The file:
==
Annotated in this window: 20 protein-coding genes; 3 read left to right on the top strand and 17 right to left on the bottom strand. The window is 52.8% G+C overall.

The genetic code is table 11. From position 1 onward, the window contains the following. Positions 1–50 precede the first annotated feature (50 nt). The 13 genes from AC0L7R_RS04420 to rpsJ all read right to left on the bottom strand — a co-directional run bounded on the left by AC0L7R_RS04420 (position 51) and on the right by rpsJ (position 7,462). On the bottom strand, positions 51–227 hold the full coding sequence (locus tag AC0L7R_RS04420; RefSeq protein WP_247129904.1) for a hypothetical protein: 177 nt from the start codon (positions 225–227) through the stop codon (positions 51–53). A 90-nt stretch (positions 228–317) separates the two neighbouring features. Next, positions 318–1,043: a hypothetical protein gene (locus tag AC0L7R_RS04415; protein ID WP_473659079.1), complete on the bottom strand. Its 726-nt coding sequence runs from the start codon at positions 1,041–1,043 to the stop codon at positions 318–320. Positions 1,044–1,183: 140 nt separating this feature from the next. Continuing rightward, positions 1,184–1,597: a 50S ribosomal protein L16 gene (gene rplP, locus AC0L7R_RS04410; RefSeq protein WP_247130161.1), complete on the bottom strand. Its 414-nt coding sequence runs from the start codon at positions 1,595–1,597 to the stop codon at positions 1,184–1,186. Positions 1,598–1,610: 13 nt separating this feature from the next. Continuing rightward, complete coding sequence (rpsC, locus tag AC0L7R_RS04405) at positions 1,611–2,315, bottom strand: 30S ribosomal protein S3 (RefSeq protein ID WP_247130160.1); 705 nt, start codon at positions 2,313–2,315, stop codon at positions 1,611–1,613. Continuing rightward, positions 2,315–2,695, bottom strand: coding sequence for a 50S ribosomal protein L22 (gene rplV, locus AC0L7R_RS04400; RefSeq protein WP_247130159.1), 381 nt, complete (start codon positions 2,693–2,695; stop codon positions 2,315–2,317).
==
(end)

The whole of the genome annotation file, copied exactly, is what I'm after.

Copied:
Annotated in this window: 20 protein-coding genes; 3 read left to right on the top strand and 17 right to left on the bottom strand. The window is 52.8% G+C overall.

The genetic code is table 11. From position 1 onward, the window contains the following. Positions 1–50 precede the first annotated feature (50 nt). The 13 genes from AC0L7R_RS04420 to rpsJ all read right to left on the bottom strand — a co-directional run bounded on the left by AC0L7R_RS04420 (position 51) and on the right by rpsJ (position 7,462). On the bottom strand, positions 51–227 hold the full coding sequence (locus tag AC0L7R_RS04420; RefSeq protein WP_247129904.1) for a hypothetical protein: 177 nt from the start codon (positions 225–227) through the stop codon (positions 51–53). A 90-nt stretch (positions 228–317) separates the two neighbouring features. Next, positions 318–1,043: a hypothetical protein gene (locus tag AC0L7R_RS04415; protein ID WP_473659079.1), complete on the bottom strand. Its 726-nt coding sequence runs from the start codon at positions 1,041–1,043 to the stop codon at positions 318–320. Positions 1,044–1,183: 140 nt separating this feature from the next. Continuing rightward, positions 1,184–1,597: a 50S ribosomal protein L16 gene (gene rplP, locus AC0L7R_RS04410; RefSeq protein WP_247130161.1), complete on the bottom strand. Its 414-nt coding sequence runs from the start codon at positions 1,595–1,597 to the stop codon at positions 1,184–1,186. Positions 1,598–1,610: 13 nt separating this feature from the next. Continuing rightward, complete coding sequence (rpsC, locus tag AC0L7R_RS04405) at positions 1,611–2,315, bottom strand: 30S ribosomal protein S3 (RefSeq protein ID WP_247130160.1); 705 nt, start codon at positions 2,313–2,315, stop codon at positions 1,611–1,613. Continuing rightward, positions 2,315–2,695, bottom strand: coding sequence for a 50S ribosomal protein L22 (gene rplV, locus AC0L7R_RS04400; RefSeq protein WP_247130159.1), 381 nt, complete (start codon positions 2,693–2,695; stop codon positions 2,315–2,317).